Large bodied fish communities and drivers of use in the shallow waters of a coastal habitat mosaic

Adkins, Merritt Elizabeth (2014) Large bodied fish communities and drivers of use in the shallow waters of a coastal habitat mosaic. Masters (Research) thesis, James Cook University.

[img]
Preview
PDF (Thesis)
Download (1MB) | Preview
 
35


Abstract

Shallow coastal habitats support diverse communities of larval and juvenile fishes, providing refuge from predation while facilitating growth. The function of shallow coastal habitats as nurseries has created considerable interest in managing these areas. However, shallow coastal habitats may be important for benefits that extend beyond nursery function. Contemporary research suggests large bodied fishes also occur in shallow coastal habitats, and that predation may be a more common activity within nursery habitats than previously thought. Shallow coastal habitats may be utilised frequently by large bodied fishes and provide additional ecological functions for these poorly studied fish communities.

Few studies have considered cross-shore sampling of the shallow coastal habitat mosaic, thus current knowledge on how fish communities may differentially use micro-habitats within the shallow coastal habitats is limited. For this thesis the shallow coastal habitat mosaic was delineated into three continuous micro-habitats: the littoral, intertidal and subtidal habitats. The littoral habitat occurs at the interface of the terrestrial and the marine environment and is fully exposed during low tides. Contiguous from the littoral habitat, the intertidal habitat is exposed at varying depths depending on daily tidal cycles. Extending seaward from the intertidal habitat is the subtidal habitat that is always inundated with water. Although some research has focused individually within one of these micro-habitats, no research is yet to consider them as a broader connected ecosystem.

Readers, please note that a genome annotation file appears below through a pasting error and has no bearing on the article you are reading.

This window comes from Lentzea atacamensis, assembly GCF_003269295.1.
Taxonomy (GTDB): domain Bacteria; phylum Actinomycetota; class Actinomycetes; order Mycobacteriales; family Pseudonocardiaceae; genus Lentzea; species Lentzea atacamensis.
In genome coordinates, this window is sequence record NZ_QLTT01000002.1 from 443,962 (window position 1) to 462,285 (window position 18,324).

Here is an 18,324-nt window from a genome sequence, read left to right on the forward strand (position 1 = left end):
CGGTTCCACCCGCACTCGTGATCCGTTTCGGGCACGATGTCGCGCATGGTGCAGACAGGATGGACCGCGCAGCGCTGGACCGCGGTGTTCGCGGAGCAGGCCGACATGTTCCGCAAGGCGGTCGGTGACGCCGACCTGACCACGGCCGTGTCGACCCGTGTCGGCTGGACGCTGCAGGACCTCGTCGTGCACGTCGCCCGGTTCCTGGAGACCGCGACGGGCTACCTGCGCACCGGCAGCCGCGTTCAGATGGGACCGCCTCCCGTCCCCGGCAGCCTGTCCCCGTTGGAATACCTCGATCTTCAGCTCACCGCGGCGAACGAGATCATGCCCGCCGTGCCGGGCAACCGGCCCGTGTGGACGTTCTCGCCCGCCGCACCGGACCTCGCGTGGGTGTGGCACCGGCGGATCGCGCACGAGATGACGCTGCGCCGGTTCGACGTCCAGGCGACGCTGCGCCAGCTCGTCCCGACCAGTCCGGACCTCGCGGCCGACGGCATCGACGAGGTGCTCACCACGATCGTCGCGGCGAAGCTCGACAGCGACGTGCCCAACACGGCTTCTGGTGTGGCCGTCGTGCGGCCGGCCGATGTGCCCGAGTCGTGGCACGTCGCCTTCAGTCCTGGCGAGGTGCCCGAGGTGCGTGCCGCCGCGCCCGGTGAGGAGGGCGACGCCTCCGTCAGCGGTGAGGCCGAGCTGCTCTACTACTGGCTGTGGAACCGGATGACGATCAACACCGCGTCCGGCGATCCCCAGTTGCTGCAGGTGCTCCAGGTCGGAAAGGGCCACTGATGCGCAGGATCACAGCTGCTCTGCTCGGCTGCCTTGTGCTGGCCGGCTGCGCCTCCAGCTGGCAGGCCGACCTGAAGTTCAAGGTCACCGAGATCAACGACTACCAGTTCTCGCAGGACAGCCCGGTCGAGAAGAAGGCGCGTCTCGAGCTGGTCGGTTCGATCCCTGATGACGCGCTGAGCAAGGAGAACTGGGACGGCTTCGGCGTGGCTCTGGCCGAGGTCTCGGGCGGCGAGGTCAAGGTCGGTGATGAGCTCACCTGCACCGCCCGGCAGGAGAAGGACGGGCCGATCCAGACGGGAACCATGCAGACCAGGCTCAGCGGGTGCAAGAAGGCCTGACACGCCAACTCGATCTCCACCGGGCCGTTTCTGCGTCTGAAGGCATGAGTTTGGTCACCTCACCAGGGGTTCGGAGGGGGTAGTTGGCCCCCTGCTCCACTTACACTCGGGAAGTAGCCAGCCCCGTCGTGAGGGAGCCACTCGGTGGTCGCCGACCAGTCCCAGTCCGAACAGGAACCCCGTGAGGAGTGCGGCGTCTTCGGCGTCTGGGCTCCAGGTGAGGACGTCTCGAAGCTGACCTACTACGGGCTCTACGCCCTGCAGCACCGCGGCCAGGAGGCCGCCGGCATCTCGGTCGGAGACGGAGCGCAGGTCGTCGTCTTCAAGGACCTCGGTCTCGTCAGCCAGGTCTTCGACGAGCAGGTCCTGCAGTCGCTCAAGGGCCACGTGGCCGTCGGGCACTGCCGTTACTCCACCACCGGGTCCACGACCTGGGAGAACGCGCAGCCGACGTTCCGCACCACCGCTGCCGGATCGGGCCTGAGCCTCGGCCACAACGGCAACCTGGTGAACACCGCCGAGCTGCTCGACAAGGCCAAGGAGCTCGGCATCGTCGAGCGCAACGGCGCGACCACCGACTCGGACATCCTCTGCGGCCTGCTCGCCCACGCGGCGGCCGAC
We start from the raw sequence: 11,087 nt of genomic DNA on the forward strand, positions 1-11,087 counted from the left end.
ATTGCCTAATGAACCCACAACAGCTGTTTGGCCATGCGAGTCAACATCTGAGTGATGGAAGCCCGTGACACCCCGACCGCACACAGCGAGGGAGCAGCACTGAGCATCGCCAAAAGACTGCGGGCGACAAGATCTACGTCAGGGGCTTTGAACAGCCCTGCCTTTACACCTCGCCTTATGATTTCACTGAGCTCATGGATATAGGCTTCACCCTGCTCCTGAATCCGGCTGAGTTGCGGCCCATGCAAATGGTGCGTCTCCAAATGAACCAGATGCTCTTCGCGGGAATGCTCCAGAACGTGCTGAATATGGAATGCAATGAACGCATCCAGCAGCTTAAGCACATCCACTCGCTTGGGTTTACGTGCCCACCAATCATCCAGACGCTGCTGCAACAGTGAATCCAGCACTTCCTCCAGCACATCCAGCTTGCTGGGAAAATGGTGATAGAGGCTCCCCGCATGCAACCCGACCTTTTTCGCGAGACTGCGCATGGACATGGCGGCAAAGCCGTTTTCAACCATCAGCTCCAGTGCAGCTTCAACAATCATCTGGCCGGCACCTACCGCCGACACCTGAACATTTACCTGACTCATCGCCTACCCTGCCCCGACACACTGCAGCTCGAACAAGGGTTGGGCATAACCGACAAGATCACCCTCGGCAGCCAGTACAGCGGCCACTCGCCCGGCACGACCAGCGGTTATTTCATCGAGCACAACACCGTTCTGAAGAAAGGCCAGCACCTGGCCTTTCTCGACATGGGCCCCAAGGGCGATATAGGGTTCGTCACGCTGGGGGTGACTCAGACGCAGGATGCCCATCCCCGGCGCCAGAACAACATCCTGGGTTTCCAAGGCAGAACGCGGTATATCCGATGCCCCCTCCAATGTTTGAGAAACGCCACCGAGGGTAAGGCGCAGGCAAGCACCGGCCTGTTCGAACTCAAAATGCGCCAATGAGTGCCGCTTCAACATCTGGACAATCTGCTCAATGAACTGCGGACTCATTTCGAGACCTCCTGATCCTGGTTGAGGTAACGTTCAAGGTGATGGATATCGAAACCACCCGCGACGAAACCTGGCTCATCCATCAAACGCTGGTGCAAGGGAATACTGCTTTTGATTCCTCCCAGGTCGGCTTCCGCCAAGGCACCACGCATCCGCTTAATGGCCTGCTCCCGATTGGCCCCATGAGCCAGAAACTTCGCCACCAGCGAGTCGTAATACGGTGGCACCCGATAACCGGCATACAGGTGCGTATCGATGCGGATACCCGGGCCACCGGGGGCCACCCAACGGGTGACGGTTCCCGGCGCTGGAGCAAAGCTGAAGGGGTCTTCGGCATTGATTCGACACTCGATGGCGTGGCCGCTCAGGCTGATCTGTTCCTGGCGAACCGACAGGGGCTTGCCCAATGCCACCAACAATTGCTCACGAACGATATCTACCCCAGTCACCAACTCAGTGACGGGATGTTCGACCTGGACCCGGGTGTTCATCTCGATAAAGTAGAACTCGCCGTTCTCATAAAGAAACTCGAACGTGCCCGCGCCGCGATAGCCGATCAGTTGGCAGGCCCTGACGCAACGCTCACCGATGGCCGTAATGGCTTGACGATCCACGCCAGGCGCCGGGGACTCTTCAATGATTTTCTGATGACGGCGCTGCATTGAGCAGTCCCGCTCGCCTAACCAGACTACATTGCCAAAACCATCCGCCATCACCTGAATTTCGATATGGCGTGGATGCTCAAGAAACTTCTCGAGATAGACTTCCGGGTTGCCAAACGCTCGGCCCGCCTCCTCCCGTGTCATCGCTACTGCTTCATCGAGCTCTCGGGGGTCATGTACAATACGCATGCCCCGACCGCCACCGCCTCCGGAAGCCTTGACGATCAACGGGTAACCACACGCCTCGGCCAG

A shallow coastal habitat mosaic in Cleveland Bay, northern Queensland, Australia, was sampled using a large (115 mm) mesh monofilament gill net over a one year period. The community of large bodied fishes (> 200 mm) was defined and their distribution across the mosaic of littoral, intertidal and subtidal habitats identified. Further, the influence of salinity, temperature, and dissolved oxygen on fish community structures was also investigated. In an attempt to determine drivers of habitat use, ecological functions including life history stage, reproductive activity and foraging activity which may potentially influence how large bodied fishes use the habitat mosaic were investigated.

A total of 1119 individuals from 26 families and 36 species were sampled, though four families accounted for 79.1% of the total sample (Latidae, Polynemidae, Ariidae, and Carcharhinidae). Fish communities sampled were diverse and significant differences in community structure were present between habitats. The littoral and subtidal communities were significantly different from each other with the intertidal community sharing some species-specific characteristics with both the littoral and subtidal. Teleosts were the dominant group in the littoral and intertidal habitats while sharks dominated the subtidal habitat. Very few habitat generalists, species that occurred in all three habitats, were sampled. Clear habitat preferences and avoidance occurred with most of the dominant species entirely absent from at least one of the habitats. A relationship between environmental factors (temperature, dissolved oxygen and salinity) and fish assemblages was identified. These patterns are likely driven by a combination of biological and ecological processes, however further research will be necessary to better understand the role of these processes in shaping the large bodied fish communities of shallow coastal waters.